FAYETTEVILLE – With 40 rounds, the MLB Draft tends to be the most unpredictable of the major sports.
Terms like “signability” and “bargaining power” come into play and players shoot up or – in Blaine Knight’s case – fall completely off draft boards.
One player who benefitted from that this year was Arkansas right-handed pitcher Cannon Chadwick, who got drafted by the New York Mets in the ninth round despite not appearing on any major publication’s list of top prospects.
While the pick caught most fans and media by surprise, Chadwick said he had been in touch with a scout Tuesday morning and Arkansas pitching coach Wes Johnson had also heard that the senior from Texas could get drafted that day.
“I’ve watched the draft a couple times and it’s very interesting how things go down sometimes,” Chadwick said. “So I knew there was a chance. When (the scout) started texting me later on in the afternoon, I could tell that I was definitely on their board.”
Still, he didn’t let himself get too excited.
Chadwick watched as teammates Trevor Stephan and Chad Spanberger got picked in the third and sixth rounds, respectively.
Finally, just before 5 p.m. and with the draft in the ninth round, he refreshed his Twitter feed and saw it:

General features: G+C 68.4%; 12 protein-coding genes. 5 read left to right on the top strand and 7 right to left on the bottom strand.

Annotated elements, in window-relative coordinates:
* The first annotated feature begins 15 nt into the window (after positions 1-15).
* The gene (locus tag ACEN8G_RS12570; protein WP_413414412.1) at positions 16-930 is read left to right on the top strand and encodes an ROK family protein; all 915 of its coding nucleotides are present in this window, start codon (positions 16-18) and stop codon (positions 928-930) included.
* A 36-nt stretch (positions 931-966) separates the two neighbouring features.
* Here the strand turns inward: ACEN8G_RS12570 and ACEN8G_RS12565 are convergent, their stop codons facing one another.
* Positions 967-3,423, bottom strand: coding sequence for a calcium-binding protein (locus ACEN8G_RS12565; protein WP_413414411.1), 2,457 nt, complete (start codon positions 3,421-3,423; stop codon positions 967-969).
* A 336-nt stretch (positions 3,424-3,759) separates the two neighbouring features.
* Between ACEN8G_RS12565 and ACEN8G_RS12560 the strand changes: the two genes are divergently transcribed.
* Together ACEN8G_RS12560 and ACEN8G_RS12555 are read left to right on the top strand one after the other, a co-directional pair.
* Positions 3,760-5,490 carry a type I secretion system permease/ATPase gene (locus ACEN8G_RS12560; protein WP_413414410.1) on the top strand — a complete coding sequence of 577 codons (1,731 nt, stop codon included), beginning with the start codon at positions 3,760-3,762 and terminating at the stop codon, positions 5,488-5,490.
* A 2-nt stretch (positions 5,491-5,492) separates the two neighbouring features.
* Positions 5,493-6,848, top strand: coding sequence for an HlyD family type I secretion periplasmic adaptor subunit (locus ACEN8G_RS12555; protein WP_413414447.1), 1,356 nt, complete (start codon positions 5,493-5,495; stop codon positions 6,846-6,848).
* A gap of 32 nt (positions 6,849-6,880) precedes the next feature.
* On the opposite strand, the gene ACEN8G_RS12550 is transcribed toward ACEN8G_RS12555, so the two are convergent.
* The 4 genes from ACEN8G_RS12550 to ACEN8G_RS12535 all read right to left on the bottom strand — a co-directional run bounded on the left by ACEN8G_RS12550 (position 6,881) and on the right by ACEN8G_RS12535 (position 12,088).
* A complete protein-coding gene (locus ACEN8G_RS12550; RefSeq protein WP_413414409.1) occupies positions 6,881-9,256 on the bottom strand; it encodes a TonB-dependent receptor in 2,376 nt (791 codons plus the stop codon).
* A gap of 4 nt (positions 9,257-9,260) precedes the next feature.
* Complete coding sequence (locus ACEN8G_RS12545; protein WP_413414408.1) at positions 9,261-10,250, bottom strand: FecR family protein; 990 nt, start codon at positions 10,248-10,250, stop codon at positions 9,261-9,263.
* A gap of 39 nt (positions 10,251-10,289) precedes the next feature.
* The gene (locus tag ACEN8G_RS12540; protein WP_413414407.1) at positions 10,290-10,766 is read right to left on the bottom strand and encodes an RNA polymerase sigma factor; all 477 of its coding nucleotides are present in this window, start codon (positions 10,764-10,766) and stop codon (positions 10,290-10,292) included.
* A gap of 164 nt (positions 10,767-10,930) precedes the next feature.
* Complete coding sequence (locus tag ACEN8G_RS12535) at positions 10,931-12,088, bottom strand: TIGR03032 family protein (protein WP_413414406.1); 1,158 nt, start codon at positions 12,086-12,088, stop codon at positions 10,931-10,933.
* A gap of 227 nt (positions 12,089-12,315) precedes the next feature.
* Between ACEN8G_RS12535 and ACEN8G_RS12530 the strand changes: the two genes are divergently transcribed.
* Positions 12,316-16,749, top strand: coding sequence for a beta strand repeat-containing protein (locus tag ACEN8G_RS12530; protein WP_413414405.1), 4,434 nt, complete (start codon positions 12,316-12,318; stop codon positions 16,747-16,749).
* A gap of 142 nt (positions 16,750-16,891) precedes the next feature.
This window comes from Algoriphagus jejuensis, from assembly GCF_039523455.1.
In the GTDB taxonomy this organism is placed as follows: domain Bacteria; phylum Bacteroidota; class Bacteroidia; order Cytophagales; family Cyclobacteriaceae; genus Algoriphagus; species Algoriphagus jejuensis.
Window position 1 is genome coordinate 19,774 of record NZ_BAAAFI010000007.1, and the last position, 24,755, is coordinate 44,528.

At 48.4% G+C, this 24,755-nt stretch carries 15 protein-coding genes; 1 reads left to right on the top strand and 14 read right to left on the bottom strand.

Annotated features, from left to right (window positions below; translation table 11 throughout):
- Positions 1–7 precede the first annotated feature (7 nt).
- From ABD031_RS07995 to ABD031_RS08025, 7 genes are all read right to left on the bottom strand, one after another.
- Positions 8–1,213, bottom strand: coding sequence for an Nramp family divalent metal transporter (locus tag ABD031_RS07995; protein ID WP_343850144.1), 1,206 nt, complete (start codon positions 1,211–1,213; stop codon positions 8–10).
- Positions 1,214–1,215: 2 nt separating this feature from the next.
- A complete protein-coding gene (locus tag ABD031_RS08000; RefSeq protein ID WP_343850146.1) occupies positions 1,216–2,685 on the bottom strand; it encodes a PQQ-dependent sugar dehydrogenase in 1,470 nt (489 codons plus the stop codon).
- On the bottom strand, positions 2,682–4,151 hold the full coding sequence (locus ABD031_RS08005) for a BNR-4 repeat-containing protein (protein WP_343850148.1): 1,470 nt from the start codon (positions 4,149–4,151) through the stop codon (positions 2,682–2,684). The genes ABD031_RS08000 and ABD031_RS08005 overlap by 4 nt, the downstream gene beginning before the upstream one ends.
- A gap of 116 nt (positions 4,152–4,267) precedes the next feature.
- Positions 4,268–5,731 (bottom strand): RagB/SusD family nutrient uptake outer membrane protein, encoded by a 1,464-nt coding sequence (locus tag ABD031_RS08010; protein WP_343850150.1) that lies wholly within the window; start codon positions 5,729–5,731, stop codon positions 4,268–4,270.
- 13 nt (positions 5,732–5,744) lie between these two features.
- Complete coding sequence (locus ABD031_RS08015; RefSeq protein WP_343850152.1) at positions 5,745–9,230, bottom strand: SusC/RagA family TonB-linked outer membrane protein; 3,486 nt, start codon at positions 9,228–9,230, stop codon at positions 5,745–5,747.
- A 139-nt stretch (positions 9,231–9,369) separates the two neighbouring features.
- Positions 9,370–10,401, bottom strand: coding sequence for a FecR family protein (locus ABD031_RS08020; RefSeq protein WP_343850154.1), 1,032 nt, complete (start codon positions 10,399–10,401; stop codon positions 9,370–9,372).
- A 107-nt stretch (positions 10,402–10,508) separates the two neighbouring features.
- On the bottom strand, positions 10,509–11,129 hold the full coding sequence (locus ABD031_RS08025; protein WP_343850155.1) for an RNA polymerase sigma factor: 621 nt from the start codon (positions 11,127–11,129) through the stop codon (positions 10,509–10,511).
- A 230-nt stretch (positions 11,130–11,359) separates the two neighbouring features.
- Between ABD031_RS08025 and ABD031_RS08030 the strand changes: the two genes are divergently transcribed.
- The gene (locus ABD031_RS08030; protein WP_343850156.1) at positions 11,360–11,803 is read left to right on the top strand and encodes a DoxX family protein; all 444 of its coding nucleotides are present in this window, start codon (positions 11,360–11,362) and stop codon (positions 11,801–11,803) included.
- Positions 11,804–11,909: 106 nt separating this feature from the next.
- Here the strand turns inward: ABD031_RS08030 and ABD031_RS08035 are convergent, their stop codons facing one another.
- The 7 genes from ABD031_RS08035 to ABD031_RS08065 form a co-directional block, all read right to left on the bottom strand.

“He wasn’t really getting his hopes up too high,” said Payton Stumbaugh, Chadwick’s fiancée. “Then all of a sudden we were watching the MLB tracker and we saw his name pop up and we immediately got emotional.”
It was a great moment for Chadwick, who struggled at times during his senior year but finished with a 3.66 ERA in 32 innings.
“All the hard work that I’ve put in over the years since I was little, it puts everything in perspective and makes it feel like it was all worth it,” Chadwick said. “There’s a lot of work to be done, but it is good to get recognized and get the opportunity to continue to play.”
June 13 probably ranks among the best days of Chadwick’s life because of the Mets’ decision to draft him, but Nov. 10 will join that discussion in a few months.
That is when he and Stumbaugh, an All-American track athlete at Arkansas, will get married.
Although Chadwick is unsure when he’ll leave Fayetteville to begin his professional career – likely with the Mets’ rookie ball team in Kingsport, Tenn. – he knows it’ll help him pass the time until his wedding.
“It’ll keep me from getting too restless,” Chadwick said. “Playing ball, hopefully that’ll keep my mind off it for a little while because I know I’m going to start getting anxious.”
Even though he won’t be a part of it, Chadwick’s excitement for the 2018 Razorbacks was also evident.
With Knight slipping out of the top 10 rounds, it appears highly probable that he returns for his junior season, giving Arkansas an ace. Chadwick was impressed by Jake Reindl – who he thought should have been an All-American – and several of the other younger pitchers, as well.
That rotation already has Chadwick looking forward to smack talking with his future minor-league teammates next season.
“I’m really excited to watch the Hogs next year,” Chadwick said. “Hopefully whenever the Hogs are playing their teams, I’ll be able to talk a little noise because the Hogs are beating up on them.”